Perceived Discrimination and Academic Achievement among Latino Adolescents: A Risk and Resiliency Model

UNCG Author/Contributor (non-UNCG co-authors, if there are any, appear on document)
Sharon R. Ghazarian (Creator)
The University of North Carolina at Greensboro (UNCG )
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Abstract: Discrimination experiences can act as salient stressors for ethnic minority adolescents by impacting a variety of developmental outcomes in a negative manner. However, the majority of available research on adolescent discrimination experiences has been conducted with African American samples and a paucity of discrimination research exists with Latino adolescents. The current study examined associations among discrimination, self-regulated learning efficacy, and academic achievement for 399 Latino adolescents. Using a risk and resilience theoretical framework, this study examined the potential for discrimination from peers, authority figures, and teachers to function as risk factors for lower self-regulated learning efficacy and lower academic achievement. Self-regulated learning efficacy was examined as a potential generative mechanism, providing a partial explanation for why discrimination experiences might be associated with lower academic achievement. Parental support and monitoring were included as possible protective factors, and adolescent gender (being female) was included as a vulnerability factor.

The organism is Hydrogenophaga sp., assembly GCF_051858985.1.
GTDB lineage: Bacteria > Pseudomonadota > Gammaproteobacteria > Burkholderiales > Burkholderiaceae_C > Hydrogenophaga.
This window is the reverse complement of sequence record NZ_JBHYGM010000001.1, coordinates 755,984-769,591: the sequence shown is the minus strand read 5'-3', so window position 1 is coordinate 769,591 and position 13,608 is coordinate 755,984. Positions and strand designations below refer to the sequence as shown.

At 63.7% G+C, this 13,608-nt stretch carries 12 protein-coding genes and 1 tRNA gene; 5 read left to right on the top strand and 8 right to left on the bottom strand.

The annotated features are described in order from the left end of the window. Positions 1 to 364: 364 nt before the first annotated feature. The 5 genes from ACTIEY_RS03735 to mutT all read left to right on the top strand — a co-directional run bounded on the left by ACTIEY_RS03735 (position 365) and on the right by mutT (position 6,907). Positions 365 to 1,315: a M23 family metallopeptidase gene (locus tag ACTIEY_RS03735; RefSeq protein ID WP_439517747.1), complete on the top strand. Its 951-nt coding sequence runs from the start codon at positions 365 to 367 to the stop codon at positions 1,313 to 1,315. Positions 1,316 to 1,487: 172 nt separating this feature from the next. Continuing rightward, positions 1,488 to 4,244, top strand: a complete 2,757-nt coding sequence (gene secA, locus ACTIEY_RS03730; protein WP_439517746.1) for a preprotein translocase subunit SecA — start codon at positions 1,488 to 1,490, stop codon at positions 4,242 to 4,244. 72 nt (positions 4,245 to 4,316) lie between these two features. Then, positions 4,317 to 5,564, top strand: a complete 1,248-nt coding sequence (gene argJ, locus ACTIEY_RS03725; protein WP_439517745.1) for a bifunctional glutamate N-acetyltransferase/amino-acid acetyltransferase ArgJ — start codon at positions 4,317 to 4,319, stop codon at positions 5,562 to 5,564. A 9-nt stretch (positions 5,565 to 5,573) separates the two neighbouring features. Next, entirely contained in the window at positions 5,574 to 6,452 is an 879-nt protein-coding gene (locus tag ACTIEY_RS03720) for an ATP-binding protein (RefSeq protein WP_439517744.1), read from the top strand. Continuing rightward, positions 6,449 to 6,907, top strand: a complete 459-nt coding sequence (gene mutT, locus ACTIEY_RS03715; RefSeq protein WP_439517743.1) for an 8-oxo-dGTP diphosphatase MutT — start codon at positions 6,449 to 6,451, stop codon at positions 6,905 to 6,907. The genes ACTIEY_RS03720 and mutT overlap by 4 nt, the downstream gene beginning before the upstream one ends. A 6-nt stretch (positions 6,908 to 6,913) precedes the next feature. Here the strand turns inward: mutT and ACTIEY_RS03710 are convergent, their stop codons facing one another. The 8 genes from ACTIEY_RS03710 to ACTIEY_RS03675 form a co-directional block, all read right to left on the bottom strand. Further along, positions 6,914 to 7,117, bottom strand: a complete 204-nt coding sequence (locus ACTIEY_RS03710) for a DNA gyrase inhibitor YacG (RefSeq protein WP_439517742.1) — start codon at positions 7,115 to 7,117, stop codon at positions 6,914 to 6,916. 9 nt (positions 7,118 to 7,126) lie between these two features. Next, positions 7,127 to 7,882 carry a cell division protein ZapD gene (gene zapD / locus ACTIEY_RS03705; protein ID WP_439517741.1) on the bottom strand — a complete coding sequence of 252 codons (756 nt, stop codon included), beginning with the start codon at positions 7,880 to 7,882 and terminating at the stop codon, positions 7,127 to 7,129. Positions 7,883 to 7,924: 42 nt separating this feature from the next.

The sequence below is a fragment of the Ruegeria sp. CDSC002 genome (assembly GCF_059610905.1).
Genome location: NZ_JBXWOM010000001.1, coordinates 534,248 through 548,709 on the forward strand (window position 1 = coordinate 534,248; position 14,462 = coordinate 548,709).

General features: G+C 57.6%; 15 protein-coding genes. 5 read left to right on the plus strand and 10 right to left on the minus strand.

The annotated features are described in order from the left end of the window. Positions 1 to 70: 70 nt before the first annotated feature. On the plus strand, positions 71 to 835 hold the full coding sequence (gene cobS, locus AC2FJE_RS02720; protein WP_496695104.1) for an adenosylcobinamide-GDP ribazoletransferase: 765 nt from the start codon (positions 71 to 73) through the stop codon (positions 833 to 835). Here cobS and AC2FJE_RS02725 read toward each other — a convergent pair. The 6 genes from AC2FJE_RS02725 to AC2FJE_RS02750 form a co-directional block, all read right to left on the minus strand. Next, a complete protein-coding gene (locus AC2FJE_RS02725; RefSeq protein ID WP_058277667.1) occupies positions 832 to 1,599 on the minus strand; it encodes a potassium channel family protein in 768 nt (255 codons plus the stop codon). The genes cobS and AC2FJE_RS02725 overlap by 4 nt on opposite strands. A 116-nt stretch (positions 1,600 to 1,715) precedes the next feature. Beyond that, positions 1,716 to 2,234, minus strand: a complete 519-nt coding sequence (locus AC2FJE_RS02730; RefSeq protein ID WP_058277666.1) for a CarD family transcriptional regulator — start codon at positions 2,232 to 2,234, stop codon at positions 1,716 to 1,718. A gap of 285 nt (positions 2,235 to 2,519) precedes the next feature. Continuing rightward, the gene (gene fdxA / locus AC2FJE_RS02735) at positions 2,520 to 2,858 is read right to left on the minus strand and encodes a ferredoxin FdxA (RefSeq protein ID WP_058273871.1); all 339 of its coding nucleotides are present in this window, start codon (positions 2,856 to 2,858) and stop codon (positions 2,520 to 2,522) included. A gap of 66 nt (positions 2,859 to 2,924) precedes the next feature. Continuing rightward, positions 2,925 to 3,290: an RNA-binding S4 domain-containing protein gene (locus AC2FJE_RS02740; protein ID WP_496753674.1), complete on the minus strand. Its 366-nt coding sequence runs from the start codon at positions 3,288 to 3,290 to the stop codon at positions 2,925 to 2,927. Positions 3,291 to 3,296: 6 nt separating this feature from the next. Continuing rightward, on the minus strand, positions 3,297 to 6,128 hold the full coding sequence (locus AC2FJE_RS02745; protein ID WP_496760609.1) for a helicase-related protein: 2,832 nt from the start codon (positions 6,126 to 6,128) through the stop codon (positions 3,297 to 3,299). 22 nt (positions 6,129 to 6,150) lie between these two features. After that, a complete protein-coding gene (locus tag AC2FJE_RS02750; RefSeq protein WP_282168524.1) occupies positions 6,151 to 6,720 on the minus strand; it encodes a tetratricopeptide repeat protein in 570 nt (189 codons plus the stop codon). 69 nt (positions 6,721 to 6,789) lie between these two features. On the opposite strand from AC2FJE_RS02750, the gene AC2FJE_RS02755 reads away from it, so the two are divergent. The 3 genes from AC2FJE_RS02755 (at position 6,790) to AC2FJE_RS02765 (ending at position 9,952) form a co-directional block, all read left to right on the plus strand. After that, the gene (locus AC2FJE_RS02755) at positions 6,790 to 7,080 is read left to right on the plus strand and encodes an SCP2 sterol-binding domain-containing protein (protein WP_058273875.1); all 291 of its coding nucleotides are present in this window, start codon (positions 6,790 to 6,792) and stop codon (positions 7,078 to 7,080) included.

Additional Information

Language: English
Date: 2008
Discrimination, experiences, stressors, ethnic minority, adolescents, developmental outcomes, negative manner, research, African American, Latino adolescents, self-regulated learning efficacy, academic achievement, parental support
Discrimination in education.
Academic achievement -- United States.
Prediction of scholastic success.
Self efficacy.
Hispanic American students $x Education (Secondary).
Minorities $x Education $z United States.

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